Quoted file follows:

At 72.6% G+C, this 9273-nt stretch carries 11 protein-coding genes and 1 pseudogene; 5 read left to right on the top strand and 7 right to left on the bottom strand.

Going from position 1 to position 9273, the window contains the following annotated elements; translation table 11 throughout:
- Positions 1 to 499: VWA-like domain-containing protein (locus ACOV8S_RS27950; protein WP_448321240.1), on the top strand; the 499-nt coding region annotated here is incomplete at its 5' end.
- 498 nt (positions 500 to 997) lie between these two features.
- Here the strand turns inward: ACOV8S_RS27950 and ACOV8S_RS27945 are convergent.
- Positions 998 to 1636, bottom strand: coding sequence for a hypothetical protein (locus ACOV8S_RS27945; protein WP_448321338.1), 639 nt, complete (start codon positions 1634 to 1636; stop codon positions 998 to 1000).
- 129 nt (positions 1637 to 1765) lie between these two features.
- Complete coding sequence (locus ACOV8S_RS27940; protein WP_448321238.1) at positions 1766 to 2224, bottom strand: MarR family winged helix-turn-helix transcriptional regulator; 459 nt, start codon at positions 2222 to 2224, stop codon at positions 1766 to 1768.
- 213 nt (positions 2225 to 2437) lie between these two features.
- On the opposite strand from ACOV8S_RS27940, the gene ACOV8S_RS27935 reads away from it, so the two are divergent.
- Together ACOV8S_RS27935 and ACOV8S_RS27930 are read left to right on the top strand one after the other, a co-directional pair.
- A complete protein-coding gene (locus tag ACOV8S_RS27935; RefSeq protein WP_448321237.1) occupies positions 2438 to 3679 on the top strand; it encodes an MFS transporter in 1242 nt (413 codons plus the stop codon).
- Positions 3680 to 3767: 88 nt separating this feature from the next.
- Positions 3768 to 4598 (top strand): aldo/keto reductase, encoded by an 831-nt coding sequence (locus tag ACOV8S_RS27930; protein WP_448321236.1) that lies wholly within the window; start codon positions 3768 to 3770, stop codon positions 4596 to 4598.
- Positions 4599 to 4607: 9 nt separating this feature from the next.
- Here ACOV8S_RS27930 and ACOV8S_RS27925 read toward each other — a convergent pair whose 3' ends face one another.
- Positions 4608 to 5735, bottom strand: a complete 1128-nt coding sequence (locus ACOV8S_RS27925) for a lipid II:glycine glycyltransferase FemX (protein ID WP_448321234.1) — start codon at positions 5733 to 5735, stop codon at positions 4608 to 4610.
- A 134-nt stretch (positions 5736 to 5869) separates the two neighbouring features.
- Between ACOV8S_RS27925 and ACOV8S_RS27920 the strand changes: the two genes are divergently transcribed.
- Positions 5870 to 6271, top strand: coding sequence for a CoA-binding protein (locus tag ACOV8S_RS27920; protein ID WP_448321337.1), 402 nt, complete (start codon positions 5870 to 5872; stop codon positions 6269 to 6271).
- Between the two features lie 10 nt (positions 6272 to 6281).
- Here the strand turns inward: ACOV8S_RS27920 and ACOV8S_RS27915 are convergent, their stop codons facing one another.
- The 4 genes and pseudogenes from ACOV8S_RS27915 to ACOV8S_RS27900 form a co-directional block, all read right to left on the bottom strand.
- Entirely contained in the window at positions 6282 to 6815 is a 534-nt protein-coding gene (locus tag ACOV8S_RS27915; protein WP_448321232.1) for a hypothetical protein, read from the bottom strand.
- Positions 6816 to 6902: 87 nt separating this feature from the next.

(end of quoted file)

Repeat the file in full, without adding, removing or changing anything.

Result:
At 72.6% G+C, this 9273-nt stretch carries 11 protein-coding genes and 1 pseudogene; 5 read left to right on the top strand and 7 right to left on the bottom strand.

Going from position 1 to position 9273, the window contains the following annotated elements; translation table 11 throughout:
- Positions 1 to 499: VWA-like domain-containing protein (locus ACOV8S_RS27950; protein WP_448321240.1), on the top strand; the 499-nt coding region annotated here is incomplete at its 5' end.
- 498 nt (positions 500 to 997) lie between these two features.
- Here the strand turns inward: ACOV8S_RS27950 and ACOV8S_RS27945 are convergent.
- Positions 998 to 1636, bottom strand: coding sequence for a hypothetical protein (locus ACOV8S_RS27945; protein WP_448321338.1), 639 nt, complete (start codon positions 1634 to 1636; stop codon positions 998 to 1000).
- 129 nt (positions 1637 to 1765) lie between these two features.
- Complete coding sequence (locus ACOV8S_RS27940; protein WP_448321238.1) at positions 1766 to 2224, bottom strand: MarR family winged helix-turn-helix transcriptional regulator; 459 nt, start codon at positions 2222 to 2224, stop codon at positions 1766 to 1768.
- 213 nt (positions 2225 to 2437) lie between these two features.
- On the opposite strand from ACOV8S_RS27940, the gene ACOV8S_RS27935 reads away from it, so the two are divergent.
- Together ACOV8S_RS27935 and ACOV8S_RS27930 are read left to right on the top strand one after the other, a co-directional pair.
- A complete protein-coding gene (locus tag ACOV8S_RS27935; RefSeq protein WP_448321237.1) occupies positions 2438 to 3679 on the top strand; it encodes an MFS transporter in 1242 nt (413 codons plus the stop codon).
- Positions 3680 to 3767: 88 nt separating this feature from the next.
- Positions 3768 to 4598 (top strand): aldo/keto reductase, encoded by an 831-nt coding sequence (locus tag ACOV8S_RS27930; protein WP_448321236.1) that lies wholly within the window; start codon positions 3768 to 3770, stop codon positions 4596 to 4598.
- Positions 4599 to 4607: 9 nt separating this feature from the next.
- Here ACOV8S_RS27930 and ACOV8S_RS27925 read toward each other — a convergent pair whose 3' ends face one another.
- Positions 4608 to 5735, bottom strand: a complete 1128-nt coding sequence (locus ACOV8S_RS27925) for a lipid II:glycine glycyltransferase FemX (protein ID WP_448321234.1) — start codon at positions 5733 to 5735, stop codon at positions 4608 to 4610.
- A 134-nt stretch (positions 5736 to 5869) separates the two neighbouring features.
- Between ACOV8S_RS27925 and ACOV8S_RS27920 the strand changes: the two genes are divergently transcribed.
- Positions 5870 to 6271, top strand: coding sequence for a CoA-binding protein (locus tag ACOV8S_RS27920; protein ID WP_448321337.1), 402 nt, complete (start codon positions 5870 to 5872; stop codon positions 6269 to 6271).
- Between the two features lie 10 nt (positions 6272 to 6281).
- Here the strand turns inward: ACOV8S_RS27920 and ACOV8S_RS27915 are convergent, their stop codons facing one another.
- The 4 genes and pseudogenes from ACOV8S_RS27915 to ACOV8S_RS27900 form a co-directional block, all read right to left on the bottom strand.
- Entirely contained in the window at positions 6282 to 6815 is a 534-nt protein-coding gene (locus tag ACOV8S_RS27915; protein WP_448321232.1) for a hypothetical protein, read from the bottom strand.
- Positions 6816 to 6902: 87 nt separating this feature from the next.